After bumbling around Hackney lost for 10min or so I finally find the right street and Lucy's Studio. I last spoke properly to Lucy during summer 2014 when she was organising several parties across the world linked through the web as part of a durational performance art festival based in Seattle. I was working at NozStock at the same time, and knowing how terrible my signal would become once amongst the green fields of Hereford I recorded a few video blogs as a contribution. I like Lucy, she's blunt, funny and courageous. We eat by the Canal and catch up; we talk about Hackney, about London changing, how we really don't want to fall in that fucking canal, how Lucy is missing someone she loves, how her work is trying to address the change she perceives in the community, a change in tone, its language becoming less London and more well spoken, more polite, how it's abrasiveness belies a honesty where 'fuck off fucking you twat' is a turn of endearment, and how we're both knackered through busy weeks and lack of sleep. Afterwards we prepare the space for film about the history of Taiwan a New Yorker is showing that evening. We bugsy the best seats in the Studio and with authentic Taiwanese beers in hand do our best to stay awake. One of us does better than the other.
The next day the Studio drip feeds towards lunch time, where for the first time all the artist involved in One Note Missing opening meet; Ana, Spike, Richard, Alun, Lucy and Myself, are reunited with Marina. Just back from 8 months travelling Marina is struck with the importance of finally having 'a space', one solid traceable place to be after all the travel, she feels grounded and it's a significant change in pace. A yogi teacher and artist Marina has cultivated and projects an energy of calming sincere presence which resonates in everything she does. This energy is especially evident in Practice for my Death Bed, a work of Marina's that I experienced in Whitstable.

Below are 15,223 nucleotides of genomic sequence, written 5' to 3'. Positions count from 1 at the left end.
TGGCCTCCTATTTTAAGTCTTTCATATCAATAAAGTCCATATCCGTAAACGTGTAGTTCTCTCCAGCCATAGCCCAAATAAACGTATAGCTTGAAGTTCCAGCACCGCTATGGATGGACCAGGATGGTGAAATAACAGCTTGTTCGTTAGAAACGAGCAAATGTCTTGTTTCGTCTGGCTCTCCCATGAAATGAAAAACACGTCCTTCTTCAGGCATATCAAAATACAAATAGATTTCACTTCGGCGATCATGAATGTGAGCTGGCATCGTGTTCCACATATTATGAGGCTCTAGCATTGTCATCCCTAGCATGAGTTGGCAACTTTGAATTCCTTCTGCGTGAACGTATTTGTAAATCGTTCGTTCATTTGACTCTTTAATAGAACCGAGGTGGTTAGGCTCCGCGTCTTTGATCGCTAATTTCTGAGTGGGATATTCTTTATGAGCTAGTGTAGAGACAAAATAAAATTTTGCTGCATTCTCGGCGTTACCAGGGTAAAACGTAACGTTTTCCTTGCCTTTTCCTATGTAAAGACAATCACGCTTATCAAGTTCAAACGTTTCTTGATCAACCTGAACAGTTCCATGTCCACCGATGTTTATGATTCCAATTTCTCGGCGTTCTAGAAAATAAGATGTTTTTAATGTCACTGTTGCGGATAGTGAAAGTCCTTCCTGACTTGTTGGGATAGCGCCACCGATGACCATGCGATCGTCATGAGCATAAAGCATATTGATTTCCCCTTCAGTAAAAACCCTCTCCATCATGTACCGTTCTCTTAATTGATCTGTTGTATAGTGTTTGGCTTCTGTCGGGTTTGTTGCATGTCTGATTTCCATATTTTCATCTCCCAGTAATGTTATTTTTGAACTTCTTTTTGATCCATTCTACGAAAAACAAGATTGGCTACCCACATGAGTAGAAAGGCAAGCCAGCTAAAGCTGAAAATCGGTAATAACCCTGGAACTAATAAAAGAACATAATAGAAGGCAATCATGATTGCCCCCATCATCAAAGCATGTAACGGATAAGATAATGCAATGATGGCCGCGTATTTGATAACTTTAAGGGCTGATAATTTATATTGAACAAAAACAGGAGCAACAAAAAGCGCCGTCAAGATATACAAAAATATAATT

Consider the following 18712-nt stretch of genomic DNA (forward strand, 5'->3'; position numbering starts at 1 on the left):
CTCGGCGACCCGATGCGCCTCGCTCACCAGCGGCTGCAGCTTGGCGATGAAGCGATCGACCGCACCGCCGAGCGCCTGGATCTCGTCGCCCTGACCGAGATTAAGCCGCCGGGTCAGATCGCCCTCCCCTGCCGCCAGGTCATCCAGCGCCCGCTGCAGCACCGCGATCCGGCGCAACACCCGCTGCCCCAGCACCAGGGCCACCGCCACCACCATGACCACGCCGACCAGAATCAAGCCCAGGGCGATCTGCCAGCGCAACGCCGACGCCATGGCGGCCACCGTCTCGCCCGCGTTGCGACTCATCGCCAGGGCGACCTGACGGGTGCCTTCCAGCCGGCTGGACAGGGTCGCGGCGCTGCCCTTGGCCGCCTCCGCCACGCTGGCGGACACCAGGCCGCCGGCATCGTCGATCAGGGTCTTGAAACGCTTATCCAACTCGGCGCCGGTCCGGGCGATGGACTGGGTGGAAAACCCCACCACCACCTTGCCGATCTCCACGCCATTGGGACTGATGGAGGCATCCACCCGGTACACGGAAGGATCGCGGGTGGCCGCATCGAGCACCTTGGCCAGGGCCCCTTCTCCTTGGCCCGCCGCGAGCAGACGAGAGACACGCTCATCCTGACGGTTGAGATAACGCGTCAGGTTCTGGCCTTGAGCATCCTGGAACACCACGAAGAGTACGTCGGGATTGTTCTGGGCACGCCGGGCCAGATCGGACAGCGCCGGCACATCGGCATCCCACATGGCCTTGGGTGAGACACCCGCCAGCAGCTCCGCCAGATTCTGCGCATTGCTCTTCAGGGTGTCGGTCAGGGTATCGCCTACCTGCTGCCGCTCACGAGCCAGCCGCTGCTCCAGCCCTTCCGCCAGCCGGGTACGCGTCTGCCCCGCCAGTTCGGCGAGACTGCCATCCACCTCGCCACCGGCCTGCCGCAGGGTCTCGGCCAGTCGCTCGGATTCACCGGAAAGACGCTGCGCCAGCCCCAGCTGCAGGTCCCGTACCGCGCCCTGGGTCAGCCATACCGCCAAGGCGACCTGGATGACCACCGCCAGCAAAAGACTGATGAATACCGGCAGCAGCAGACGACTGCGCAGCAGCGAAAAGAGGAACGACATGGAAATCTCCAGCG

I've decided by this point to audition for a new Sibling, so Paul is there in conversations, others tell me about their siblings, how they don't get seeing them enough, the friends and relatives they've lost.
It's a funny one; I've spent the last few years avoiding bringing Paul up in conversations, either out of a worry of making a person who doesn't know uncomfortable or upsetting some one. I ran this by a friend;
'Yeah, I sort of understand that way of thinking, but what's it going to do, hurt me more than the death itself? No, but I'll remember how much I loved them and knowing I won't see them again hurts. But there's the sweet spot before the knowing you'll never see them again washes over you. That sweet spot is worth the pain.' I remember watching The Alps at 229 High Street, Volcano Theatre's Space in Swansea. The narrative follows a group of actors who are hired out as substitutes of lost loved ones to help ease the grieving process. The film is full of awkwardness, characters never seem convinced with their substitutions. It makes me think of Paul and a friend called Jay both whom have died, the passions we shared and the irreplaceable energy they created. With this in mind sitting on the balcony I perform and record a song to share before the event on Sunday.
The next two days consist of chance encounters and conversation, exhaustion with academia and Athens, duels on and inside pianos ('does it have to be a competition?'), well behaved pubs next to parks, football matches, Tarquin on a gap yah, Bamboo spoons (FYI, Bamboo is a grass), a graffiti spotted on a nearby wall reading 'I came, I took some MDMA, My parents bought me a flat' ('Hackney in a nutshell'), tales of life drifting in unpredictable ways, a Scottish vegetarian working at a fish market, a Canadian who was pen pals with the members of the Manson family, drinking too much and sleeping too little.
And I find this picture, already framed, in Lucy's Studio...
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